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Hoffmann, R. A wiki for the life sciences where authorship matters. Nature Genetics (2008)

Evolution of NK receptors: a single Ly49 and multiple KIR genes in the cow.

Natural killer (NK) cell receptors for classical MHC class I molecules are encoded by the killer Ig-like receptor ( KIR) multigene family in humans and other primates. Mouse NK cells, however, employ a completely different multigene family, the C-type lectin-like Ly49 genes, to perform the same function. This example of functional convergent evolution raises the question of what type of receptors are found in non-primate and non-rodent mammals. By screening a bovine spleen cDNA library, we isolated an Ly49 gene from the cow (Bos Taurus) and show by genomic Southern blotting that it is likely a single copy gene in this species. The coding region is intact and has an immunoreceptor tyrosine-based inhibition motif (ITIM) in the cytoplasmic domain, suggesting a role as an inhibitory receptor. We have also identified several bovine cDNA clones related to KIR and show that at least one has an intact open reading frame with two ITIM. Evidence for multiple KIR-like genes in the cow was obtained by Southern blotting and we found that at least two of these genes contain an ancient retro-element present in all human KIR genes. These results suggest that the cow and primate KIRgene families arose from a common ancestral gene but amplified independently. Furthermore, these findings indicate that the existence of multiple Ly49 genes may be a phenomenon unique to rodents.[1]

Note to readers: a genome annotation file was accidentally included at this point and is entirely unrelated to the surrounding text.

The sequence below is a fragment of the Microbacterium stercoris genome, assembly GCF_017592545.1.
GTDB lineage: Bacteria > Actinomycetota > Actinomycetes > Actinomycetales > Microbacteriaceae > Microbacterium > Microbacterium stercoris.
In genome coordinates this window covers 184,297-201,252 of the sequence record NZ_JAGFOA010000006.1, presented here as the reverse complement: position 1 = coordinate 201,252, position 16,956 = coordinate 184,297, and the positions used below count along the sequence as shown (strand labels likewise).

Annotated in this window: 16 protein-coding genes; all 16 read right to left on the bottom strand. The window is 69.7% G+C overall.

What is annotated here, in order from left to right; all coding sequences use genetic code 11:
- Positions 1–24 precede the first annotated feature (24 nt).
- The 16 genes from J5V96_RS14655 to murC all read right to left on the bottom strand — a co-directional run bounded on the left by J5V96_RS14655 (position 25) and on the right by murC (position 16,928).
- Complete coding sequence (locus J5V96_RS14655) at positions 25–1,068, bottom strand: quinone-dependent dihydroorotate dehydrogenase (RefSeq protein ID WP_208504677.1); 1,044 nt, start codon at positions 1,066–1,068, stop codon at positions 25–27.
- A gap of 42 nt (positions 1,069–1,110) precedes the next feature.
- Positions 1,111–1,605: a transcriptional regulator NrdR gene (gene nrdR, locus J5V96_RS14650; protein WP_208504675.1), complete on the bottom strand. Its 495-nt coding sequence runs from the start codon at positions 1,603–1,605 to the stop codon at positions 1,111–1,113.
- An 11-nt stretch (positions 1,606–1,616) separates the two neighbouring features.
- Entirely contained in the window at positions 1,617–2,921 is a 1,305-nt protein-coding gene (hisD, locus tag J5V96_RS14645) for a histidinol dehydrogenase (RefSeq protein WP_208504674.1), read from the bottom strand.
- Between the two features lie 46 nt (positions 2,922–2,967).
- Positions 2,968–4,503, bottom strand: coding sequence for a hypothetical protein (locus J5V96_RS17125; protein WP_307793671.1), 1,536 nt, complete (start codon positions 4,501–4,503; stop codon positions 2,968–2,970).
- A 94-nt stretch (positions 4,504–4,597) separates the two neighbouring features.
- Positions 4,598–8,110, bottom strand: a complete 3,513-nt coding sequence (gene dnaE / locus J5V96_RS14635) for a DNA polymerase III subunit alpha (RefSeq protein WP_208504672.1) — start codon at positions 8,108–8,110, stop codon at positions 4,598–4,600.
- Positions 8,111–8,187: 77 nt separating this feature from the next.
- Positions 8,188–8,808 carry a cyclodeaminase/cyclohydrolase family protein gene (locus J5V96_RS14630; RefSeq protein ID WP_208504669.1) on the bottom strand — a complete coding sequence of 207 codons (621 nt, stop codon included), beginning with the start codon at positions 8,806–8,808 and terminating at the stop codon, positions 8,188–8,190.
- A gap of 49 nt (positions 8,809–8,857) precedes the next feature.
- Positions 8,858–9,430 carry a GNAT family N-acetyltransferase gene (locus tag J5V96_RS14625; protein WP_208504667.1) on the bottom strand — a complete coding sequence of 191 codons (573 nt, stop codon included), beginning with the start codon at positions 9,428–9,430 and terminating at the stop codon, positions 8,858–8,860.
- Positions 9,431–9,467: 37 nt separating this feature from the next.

1. Evolution of NK receptors: a single Ly49 and multiple KIR genes in the cow. McQueen, K.L., Wilhelm, B.T., Harden, K.D., Mager, D.L. Eur. J. Immunol. (2002) [Pubmed]
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